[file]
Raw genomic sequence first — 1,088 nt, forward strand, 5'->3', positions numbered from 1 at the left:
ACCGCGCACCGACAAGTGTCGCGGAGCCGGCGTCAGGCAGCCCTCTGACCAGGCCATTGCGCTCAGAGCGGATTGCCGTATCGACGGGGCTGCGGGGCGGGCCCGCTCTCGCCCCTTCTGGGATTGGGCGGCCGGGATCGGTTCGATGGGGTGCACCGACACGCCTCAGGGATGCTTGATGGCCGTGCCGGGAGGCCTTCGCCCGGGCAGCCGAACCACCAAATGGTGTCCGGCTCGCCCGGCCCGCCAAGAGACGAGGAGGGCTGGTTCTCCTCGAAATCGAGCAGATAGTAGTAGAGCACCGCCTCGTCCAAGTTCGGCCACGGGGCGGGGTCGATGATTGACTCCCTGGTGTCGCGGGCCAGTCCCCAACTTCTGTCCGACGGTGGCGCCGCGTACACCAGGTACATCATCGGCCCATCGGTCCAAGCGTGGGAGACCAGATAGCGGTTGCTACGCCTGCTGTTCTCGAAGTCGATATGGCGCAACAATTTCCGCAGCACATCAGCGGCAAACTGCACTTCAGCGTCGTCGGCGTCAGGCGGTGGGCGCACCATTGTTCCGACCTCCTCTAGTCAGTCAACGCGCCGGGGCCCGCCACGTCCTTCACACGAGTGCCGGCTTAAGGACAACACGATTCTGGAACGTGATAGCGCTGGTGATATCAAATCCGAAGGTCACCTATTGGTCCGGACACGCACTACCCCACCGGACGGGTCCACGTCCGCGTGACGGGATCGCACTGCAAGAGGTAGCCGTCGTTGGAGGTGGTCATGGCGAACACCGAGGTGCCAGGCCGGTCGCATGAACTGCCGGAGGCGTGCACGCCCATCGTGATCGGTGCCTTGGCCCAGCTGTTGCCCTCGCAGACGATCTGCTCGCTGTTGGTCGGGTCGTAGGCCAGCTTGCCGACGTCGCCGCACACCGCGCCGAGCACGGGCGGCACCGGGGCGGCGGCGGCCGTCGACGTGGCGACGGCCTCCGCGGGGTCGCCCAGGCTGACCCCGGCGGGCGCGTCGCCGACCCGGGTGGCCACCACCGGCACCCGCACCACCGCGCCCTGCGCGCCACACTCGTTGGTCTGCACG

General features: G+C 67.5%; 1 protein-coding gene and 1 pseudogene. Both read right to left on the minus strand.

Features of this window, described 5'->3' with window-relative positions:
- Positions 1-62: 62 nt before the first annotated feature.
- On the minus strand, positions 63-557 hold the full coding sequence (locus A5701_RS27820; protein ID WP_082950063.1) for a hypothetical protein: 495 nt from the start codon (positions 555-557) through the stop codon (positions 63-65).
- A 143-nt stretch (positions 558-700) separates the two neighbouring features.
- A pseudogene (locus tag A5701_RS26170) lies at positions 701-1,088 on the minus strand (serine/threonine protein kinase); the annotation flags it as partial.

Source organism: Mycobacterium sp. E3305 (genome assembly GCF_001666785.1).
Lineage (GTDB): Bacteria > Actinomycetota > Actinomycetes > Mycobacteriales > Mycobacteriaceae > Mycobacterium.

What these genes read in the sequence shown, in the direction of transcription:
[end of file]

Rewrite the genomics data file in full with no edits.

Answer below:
Raw genomic sequence first — 1,088 nt, forward strand, 5'->3', positions numbered from 1 at the left:
ACCGCGCACCGACAAGTGTCGCGGAGCCGGCGTCAGGCAGCCCTCTGACCAGGCCATTGCGCTCAGAGCGGATTGCCGTATCGACGGGGCTGCGGGGCGGGCCCGCTCTCGCCCCTTCTGGGATTGGGCGGCCGGGATCGGTTCGATGGGGTGCACCGACACGCCTCAGGGATGCTTGATGGCCGTGCCGGGAGGCCTTCGCCCGGGCAGCCGAACCACCAAATGGTGTCCGGCTCGCCCGGCCCGCCAAGAGACGAGGAGGGCTGGTTCTCCTCGAAATCGAGCAGATAGTAGTAGAGCACCGCCTCGTCCAAGTTCGGCCACGGGGCGGGGTCGATGATTGACTCCCTGGTGTCGCGGGCCAGTCCCCAACTTCTGTCCGACGGTGGCGCCGCGTACACCAGGTACATCATCGGCCCATCGGTCCAAGCGTGGGAGACCAGATAGCGGTTGCTACGCCTGCTGTTCTCGAAGTCGATATGGCGCAACAATTTCCGCAGCACATCAGCGGCAAACTGCACTTCAGCGTCGTCGGCGTCAGGCGGTGGGCGCACCATTGTTCCGACCTCCTCTAGTCAGTCAACGCGCCGGGGCCCGCCACGTCCTTCACACGAGTGCCGGCTTAAGGACAACACGATTCTGGAACGTGATAGCGCTGGTGATATCAAATCCGAAGGTCACCTATTGGTCCGGACACGCACTACCCCACCGGACGGGTCCACGTCCGCGTGACGGGATCGCACTGCAAGAGGTAGCCGTCGTTGGAGGTGGTCATGGCGAACACCGAGGTGCCAGGCCGGTCGCATGAACTGCCGGAGGCGTGCACGCCCATCGTGATCGGTGCCTTGGCCCAGCTGTTGCCCTCGCAGACGATCTGCTCGCTGTTGGTCGGGTCGTAGGCCAGCTTGCCGACGTCGCCGCACACCGCGCCGAGCACGGGCGGCACCGGGGCGGCGGCGGCCGTCGACGTGGCGACGGCCTCCGCGGGGTCGCCCAGGCTGACCCCGGCGGGCGCGTCGCCGACCCGGGTGGCCACCACCGGCACCCGCACCACCGCGCCCTGCGCGCCACACTCGTTGGTCTGCACG

General features: G+C 67.5%; 1 protein-coding gene and 1 pseudogene. Both read right to left on the minus strand.

Features of this window, described 5'->3' with window-relative positions:
- Positions 1-62: 62 nt before the first annotated feature.
- On the minus strand, positions 63-557 hold the full coding sequence (locus A5701_RS27820; protein ID WP_082950063.1) for a hypothetical protein: 495 nt from the start codon (positions 555-557) through the stop codon (positions 63-65).
- A 143-nt stretch (positions 558-700) separates the two neighbouring features.
- A pseudogene (locus tag A5701_RS26170) lies at positions 701-1,088 on the minus strand (serine/threonine protein kinase); the annotation flags it as partial.

Source organism: Mycobacterium sp. E3305 (genome assembly GCF_001666785.1).
Lineage (GTDB): Bacteria > Actinomycetota > Actinomycetes > Mycobacteriales > Mycobacteriaceae > Mycobacterium.

What these genes read in the sequence shown, in the direction of transcription: